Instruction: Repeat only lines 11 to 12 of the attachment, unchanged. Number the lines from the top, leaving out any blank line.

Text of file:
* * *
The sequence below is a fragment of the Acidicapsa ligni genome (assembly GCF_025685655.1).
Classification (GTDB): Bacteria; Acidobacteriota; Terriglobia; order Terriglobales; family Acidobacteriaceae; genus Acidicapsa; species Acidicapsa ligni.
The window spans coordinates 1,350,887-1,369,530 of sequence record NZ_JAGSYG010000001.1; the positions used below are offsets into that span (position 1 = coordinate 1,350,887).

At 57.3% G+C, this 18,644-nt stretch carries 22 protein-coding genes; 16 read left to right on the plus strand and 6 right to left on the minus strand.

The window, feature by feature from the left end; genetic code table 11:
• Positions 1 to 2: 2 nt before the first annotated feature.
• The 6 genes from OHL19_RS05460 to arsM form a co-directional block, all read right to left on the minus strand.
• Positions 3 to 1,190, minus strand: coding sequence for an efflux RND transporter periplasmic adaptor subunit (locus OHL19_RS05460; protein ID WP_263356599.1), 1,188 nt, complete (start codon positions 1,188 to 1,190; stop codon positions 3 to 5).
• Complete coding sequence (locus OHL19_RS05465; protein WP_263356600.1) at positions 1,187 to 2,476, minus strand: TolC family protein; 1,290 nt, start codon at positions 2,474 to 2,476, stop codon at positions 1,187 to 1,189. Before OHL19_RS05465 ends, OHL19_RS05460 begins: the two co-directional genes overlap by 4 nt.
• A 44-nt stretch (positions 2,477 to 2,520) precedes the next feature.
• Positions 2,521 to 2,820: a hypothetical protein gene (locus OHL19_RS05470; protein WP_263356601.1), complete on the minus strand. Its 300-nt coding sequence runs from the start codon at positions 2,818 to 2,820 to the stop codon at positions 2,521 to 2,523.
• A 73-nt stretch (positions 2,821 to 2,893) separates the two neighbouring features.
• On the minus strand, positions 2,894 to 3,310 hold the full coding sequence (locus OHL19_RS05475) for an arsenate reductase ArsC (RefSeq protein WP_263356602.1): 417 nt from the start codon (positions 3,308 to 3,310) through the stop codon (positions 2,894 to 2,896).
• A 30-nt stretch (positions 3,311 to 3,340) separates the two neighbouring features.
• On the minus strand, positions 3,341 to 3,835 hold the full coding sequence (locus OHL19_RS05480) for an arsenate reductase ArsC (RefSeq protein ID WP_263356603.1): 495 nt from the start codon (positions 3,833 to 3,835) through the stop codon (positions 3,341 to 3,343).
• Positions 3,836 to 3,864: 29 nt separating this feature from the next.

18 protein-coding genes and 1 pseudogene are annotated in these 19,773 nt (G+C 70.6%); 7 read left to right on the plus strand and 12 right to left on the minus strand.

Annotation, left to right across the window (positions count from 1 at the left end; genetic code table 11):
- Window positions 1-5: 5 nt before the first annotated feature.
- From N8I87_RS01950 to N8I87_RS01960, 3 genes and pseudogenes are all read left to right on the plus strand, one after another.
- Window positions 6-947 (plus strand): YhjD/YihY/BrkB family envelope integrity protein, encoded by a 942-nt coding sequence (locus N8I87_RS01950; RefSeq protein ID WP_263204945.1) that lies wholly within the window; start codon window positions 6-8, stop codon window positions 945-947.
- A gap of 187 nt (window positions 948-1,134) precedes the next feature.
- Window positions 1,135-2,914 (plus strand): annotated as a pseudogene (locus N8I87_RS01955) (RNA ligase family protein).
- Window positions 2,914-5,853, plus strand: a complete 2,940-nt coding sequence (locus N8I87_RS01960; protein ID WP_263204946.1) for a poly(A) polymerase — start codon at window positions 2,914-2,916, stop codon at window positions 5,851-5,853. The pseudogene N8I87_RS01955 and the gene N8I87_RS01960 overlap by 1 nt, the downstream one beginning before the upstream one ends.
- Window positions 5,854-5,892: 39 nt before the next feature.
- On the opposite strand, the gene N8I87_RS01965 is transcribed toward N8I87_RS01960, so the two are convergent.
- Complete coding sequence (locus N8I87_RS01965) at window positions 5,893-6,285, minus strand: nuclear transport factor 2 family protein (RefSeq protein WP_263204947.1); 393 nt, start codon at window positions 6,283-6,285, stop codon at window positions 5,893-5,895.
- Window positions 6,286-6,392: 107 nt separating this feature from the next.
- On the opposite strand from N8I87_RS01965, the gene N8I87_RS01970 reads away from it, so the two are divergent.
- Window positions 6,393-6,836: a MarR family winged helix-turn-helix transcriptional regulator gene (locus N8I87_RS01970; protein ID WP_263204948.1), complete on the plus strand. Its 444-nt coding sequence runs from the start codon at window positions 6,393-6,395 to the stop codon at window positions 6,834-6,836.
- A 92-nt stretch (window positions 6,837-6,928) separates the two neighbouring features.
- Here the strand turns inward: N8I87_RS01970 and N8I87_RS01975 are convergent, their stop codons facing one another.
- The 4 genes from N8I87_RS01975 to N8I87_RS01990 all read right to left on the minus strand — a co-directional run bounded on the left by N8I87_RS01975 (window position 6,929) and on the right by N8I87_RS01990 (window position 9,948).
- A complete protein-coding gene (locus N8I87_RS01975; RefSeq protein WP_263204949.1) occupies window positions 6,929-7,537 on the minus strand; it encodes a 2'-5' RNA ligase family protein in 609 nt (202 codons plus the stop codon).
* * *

• Positions 2,521 to 2,820: a hypothetical protein gene (locus OHL19_RS05470; protein WP_263356601.1), complete on the minus strand. Its 300-nt coding sequence runs from the start codon at positions 2,818 to 2,820 to the stop codon at positions 2,521 to 2,523.
• A 73-nt stretch (positions 2,821 to 2,893) separates the two neighbouring features.